Ambassador Richard Mills
U.S. Deputy Representative to the United Nations
Thank you, Mr. President. And let me join others in thanking our briefers this morning for their insightful reports. And I also want to thank the Foreign Minister of Somalia for joining us this morning and sharing his update.
As we’ve stated repeatedly before this Council, Somalia’s holding of a peaceful, transparent, inclusive, and timely electoral process – agreed to on the basis of consensus – is vital if the country is going to resume progress on critical state-building reforms and stabilization efforts.
In just the last few weeks, we’ve seen the risks associated with actions that are undertaken without broad consent among critical stakeholders in Somali. As we have just heard from the Special Representative, Somalia’s stability was threatened, the country pushed to the verge of conflict, because of clashes between government forces and opposition-affiliated militia that resulted from the April 12 mandate extension bill, which was passed by the Lower House of the Somali Parliament and signed by President Farmaajo. So, we welcomed the decision by President Farmaajo – as many of you have – to rescind this deeply decisive* action – which the parliament joined in – and to resume negotiations with the Federal Member States on the basis of the September 2020 agreement.
We commend Prime Minister Roble and his efforts to organize the discussions that are underway in Mogadishu, and we welcome President Farmaajo’s announcement that the Prime Minister will oversee the implementation of elections planning, including elections security. Prime Minister Roble must be given the latitude and the authority to deliver on the elections without any interference.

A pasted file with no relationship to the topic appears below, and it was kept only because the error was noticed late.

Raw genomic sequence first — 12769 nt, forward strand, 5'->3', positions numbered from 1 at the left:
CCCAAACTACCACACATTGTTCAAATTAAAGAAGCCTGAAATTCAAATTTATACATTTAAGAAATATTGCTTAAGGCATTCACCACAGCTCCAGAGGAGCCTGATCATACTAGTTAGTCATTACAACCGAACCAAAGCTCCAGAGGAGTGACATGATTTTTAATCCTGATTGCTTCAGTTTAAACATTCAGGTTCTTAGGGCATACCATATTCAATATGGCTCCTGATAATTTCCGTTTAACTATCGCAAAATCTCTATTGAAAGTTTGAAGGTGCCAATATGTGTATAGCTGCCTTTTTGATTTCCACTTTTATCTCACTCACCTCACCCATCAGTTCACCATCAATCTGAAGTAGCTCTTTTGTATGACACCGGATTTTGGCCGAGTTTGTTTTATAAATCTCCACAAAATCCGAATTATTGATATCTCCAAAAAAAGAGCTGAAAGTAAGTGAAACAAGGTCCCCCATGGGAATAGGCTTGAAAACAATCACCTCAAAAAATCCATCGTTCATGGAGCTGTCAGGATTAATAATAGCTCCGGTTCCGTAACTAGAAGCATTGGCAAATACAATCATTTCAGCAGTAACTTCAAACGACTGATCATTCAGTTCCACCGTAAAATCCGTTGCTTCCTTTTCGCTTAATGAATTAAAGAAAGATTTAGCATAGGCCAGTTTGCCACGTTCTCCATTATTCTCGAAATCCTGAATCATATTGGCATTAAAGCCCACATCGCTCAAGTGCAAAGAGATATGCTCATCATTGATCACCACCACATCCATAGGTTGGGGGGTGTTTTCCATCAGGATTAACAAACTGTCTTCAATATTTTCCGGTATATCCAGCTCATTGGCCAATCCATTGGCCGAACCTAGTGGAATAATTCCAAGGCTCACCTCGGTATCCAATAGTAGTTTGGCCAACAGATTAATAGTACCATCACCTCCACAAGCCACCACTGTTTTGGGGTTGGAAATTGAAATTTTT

So, we welcome the talks in Mogadishu, and we are encouraged by the reports we’ve heard just this morning on the status of those talks and the progress being made. What we’ve heard this morning is certainly the best international news I’ve heard over the last several days, so we hope it continues. We continue to call, however, on all the political parties participating in the talks, and all the parties, to set aside their narrow, personal, political agendas, do what is right for Somalia, and finalize an agreement that can be implemented as soon as possible. The United States remains prepared to take actions against individuals who we assess are obstructing agreement or otherwise threatening Somalia’s peace and security.
Moving forward with elections and political dialogue is essential to focusing on the pressing needs of Somalia’s people, and countering the threat posed by Al-Shabaab. As we heard, we are already seeing evidence that Al-Shabaab has taken advantage of the political turmoil in Mogadishu for its own ends, its own benefits. Addressing the threat from Al-Shabaab is an urgent problem, not just for Somalia, but for the entire sub-region, and one that is predicated on a stable political situation.
Last month, the United States announced $154 million in additional humanitarian assistance to address the life-threatening challenges that result from chronic food insecurity, violence, desert locusts, and the cycles of drought and flooding. We remain committed to the Somali people, to supporting their aspirations for a peaceful and prosperous future, and addressing their urgent humanitarian needs.
Thank you, Mr. President.
Source: US Mission to the UN